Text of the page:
Amateur Gross: Phil Petroll, Hartefeld National
Petroll, after careful consideration and a chuckle, is indeed a subscriber to the following adage.
“It’s not about how you start. It’s about how you finish.”
In regards to the 2021-22 Winter Series, Petroll opened with an unsettling 18-point Stableford performance at Medford Lakes Country Club. He closed with a Top-10 performance at Berkshire Country Club and the season-long top prize: the Amateur Gross Player of the Year Award.
“Never give up, for sure. Have a ‘keep at it’ mentality,” Petroll, 51, of West Chester, Pa., said. “It’s a relief [to win Player of the Year]. I’ve been playing in the Winter Series for a very long time.”
Petroll ascended the standings thanks to runner-up honors at Golden Oaks Golf Club and North Hills Country Club, respectively. In addition to unfinished business, camaraderie is responsible for his Winter Series involvement.
“I’ve met a bunch of great guys and players from all around the region: [former Players of the Year] Kevin Rossi, Joe Zulli, Dave Waxman, Jim Muehlbronner, just to name a few. They’re good friends,” Petroll, who owns a landscaping company, said. “We know we’re all going to play in the Winter Series events, hang out and have a great time.”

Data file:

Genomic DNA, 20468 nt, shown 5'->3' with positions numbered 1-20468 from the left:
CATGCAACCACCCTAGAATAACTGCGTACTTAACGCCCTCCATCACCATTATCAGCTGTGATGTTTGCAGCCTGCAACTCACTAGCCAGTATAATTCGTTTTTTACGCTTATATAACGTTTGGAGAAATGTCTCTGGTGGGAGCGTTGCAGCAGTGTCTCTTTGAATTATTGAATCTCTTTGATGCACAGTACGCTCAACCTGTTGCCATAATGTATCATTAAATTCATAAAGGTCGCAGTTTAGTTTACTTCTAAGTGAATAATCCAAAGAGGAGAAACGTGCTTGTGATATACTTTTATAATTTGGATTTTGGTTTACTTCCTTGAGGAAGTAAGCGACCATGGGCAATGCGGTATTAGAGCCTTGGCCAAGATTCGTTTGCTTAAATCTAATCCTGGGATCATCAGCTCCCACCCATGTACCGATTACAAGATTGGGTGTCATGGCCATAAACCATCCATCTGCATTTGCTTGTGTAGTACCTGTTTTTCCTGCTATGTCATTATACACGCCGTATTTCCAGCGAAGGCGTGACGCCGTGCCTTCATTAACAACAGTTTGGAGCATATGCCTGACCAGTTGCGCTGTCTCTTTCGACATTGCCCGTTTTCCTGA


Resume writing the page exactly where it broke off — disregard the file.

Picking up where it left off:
Senior Gross: George Steinmetz, Spring Ford
Make it back-to-back Senior Gross Player of the Year titles for Steinmetz.
This go around, the Spring Forder secured two wins to help propel him back into the spotlight. After beginning his 2021-22 Winter Series campaign with a season-low T-11 finish at Medford Lakes Country Club, he wouldn’t finish outside of the Top-3 again. Wins arrived when they needed to, coming in the events at Golden Oaks Golf Club (35 Stableford points) and Deerfield Golf Club (36 Stableford points). A runner-up finish at Berkshire Country Club aided his title run, too.
In all, Steinmetz finished with 605 season-long points, besting David West of Philadelphia Publinks Golf Association by 15 points.
“It’s a tremendous honor to achieve this two years in a row. It was not expected, so it’s a very pleasant surprise,” Steinmetz, 61, of Malvern, Pa. , said. “I really enjoy the competition and camaraderie with other participants, and meeting wonderful people playing in all of the Winter Series events.”